chapter  11
18 Pages

Governance: Biases and Blind Spots

ByMichael Carolan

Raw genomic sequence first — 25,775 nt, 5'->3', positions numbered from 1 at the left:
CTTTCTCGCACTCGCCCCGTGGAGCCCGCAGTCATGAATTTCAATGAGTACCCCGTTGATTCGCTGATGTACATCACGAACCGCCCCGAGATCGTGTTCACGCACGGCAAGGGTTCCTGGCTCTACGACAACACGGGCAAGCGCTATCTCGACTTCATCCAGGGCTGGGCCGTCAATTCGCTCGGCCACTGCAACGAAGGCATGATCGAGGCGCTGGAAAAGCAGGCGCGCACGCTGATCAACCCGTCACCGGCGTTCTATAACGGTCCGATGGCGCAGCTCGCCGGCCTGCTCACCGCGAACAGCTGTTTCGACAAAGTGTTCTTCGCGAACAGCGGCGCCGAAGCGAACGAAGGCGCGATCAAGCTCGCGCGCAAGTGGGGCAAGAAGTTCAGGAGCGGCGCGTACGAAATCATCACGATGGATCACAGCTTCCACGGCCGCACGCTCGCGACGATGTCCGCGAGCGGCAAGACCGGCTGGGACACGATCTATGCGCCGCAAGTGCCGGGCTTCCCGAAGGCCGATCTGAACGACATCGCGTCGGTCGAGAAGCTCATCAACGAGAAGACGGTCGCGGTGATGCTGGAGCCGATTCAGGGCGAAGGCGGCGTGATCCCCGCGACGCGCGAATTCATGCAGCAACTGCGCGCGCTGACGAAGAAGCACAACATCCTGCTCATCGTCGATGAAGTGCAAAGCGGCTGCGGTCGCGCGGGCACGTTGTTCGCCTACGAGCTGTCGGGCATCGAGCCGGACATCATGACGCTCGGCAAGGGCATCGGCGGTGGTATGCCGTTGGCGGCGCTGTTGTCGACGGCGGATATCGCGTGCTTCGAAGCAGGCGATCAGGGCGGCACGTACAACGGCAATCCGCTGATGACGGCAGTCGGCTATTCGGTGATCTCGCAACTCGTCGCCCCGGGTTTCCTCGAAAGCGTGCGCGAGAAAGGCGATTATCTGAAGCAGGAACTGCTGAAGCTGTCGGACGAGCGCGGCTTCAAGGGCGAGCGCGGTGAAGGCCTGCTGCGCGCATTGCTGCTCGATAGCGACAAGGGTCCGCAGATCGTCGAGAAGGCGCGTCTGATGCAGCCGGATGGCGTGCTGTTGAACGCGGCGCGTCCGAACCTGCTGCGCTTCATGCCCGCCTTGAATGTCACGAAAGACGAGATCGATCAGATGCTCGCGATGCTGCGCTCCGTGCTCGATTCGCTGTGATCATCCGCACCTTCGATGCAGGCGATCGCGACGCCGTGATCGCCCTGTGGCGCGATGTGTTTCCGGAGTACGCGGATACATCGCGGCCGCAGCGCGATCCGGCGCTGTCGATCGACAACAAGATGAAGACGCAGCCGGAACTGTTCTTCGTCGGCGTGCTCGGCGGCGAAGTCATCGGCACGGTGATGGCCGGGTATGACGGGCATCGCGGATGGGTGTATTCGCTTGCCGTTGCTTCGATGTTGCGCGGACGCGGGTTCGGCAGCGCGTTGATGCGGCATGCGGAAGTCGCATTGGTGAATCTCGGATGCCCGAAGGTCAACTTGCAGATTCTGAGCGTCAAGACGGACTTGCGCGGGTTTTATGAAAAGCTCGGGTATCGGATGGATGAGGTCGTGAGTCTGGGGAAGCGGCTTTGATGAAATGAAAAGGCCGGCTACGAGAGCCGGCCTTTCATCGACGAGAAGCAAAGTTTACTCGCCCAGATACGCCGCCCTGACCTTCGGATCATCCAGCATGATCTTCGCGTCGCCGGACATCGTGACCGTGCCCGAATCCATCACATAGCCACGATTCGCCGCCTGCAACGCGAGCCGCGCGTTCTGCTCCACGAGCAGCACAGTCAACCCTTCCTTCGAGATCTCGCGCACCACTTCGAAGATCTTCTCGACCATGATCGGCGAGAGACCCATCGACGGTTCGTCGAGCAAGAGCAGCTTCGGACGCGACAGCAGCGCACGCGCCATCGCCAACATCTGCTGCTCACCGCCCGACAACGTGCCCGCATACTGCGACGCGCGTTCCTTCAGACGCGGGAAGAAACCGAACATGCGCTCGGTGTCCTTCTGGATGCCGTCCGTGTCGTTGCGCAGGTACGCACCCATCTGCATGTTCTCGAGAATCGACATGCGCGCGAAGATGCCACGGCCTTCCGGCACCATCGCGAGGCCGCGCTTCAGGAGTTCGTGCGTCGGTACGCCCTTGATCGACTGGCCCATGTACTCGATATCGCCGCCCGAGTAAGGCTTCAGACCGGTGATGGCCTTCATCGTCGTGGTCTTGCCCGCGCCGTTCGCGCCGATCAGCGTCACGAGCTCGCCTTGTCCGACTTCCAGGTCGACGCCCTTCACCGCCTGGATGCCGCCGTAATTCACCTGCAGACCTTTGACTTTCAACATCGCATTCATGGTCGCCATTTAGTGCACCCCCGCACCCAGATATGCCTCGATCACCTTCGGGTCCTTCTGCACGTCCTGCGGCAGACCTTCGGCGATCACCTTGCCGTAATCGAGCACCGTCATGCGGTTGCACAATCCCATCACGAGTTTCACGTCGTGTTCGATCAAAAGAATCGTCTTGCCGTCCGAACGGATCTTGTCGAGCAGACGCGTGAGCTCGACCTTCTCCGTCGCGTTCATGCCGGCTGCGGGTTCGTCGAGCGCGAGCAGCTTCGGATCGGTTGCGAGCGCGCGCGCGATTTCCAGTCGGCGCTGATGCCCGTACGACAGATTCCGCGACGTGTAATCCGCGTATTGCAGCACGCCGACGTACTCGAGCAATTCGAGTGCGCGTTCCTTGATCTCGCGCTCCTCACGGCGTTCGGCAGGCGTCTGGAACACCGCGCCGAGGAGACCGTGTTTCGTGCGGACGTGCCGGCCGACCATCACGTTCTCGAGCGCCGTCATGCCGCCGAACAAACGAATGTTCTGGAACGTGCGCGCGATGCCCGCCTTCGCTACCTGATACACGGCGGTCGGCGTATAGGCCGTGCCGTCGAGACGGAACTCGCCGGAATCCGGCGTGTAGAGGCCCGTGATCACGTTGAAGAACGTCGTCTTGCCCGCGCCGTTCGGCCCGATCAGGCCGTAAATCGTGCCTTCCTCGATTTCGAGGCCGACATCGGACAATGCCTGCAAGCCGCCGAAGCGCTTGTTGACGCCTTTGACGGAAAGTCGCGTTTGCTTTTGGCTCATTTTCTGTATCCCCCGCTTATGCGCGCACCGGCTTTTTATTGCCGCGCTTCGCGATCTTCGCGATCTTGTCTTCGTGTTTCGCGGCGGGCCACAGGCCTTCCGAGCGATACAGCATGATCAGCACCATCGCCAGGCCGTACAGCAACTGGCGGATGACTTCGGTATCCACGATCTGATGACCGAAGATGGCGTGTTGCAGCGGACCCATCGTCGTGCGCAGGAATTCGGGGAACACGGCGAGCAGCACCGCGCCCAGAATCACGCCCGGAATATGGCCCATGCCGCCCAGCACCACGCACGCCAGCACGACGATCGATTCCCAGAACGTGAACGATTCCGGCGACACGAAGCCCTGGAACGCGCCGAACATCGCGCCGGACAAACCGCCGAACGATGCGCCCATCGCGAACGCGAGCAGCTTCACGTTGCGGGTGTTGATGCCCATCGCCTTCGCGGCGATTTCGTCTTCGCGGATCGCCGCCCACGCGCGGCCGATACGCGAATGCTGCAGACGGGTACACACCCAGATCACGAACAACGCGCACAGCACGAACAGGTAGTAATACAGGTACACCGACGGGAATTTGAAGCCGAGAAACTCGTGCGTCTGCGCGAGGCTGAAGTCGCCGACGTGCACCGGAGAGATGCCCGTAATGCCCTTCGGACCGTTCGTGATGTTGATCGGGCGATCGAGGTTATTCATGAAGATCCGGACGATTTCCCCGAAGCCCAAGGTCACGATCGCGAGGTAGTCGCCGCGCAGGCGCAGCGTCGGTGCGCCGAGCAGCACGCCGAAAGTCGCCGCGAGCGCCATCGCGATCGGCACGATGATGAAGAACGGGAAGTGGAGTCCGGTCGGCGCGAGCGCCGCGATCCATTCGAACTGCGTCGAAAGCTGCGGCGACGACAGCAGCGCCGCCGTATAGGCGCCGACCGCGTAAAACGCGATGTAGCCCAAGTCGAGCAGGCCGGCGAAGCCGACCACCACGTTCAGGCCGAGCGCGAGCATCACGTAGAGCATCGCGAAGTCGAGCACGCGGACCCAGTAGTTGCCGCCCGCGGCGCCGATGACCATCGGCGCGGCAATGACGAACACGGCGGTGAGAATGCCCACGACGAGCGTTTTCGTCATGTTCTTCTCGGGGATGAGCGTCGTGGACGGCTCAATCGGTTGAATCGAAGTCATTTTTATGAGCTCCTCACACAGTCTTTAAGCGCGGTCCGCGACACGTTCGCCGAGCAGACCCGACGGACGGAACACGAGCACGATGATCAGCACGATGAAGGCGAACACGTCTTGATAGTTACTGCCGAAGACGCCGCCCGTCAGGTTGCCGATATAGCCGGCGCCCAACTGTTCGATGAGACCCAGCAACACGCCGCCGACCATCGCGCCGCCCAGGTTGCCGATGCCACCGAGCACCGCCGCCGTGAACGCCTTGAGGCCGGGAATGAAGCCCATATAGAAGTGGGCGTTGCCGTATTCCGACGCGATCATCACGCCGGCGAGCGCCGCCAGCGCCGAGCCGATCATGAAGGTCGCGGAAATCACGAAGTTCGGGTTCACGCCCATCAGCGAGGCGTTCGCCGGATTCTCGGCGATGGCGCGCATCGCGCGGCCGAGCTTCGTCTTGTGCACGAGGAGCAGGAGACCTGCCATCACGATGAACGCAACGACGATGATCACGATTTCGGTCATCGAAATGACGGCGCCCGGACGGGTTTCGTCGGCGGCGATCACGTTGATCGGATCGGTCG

Informational and governance challenges make ecological sustainability a daunting enough goal at the national level. The chapter details why current environmental regulations and policies look the way they do. Policy makers have tried being objective. They have tried to be fair by stripping policy decisions of all ethical consequence and significance. Guided by the so-called comprehensive rationality of cost-benefit analysis, they have attempted being and doing all these things. At the core, cost-benefit analyses are guided by what is known as welfare economics. The Pareto optimality standard is a core economic principle driving, and justifying, cost-benefit analyses and welfare economics more generally. Welfare-economic policy analysis also has a distinct way of looking at the future. Welfare-economic policy analyses have a very narrow understanding of "sustainability." According to proponents of this approach, it is necessary to ensure that current generations maximize their investment opportunities in the hope that benefits will trickle "forward" to later generations.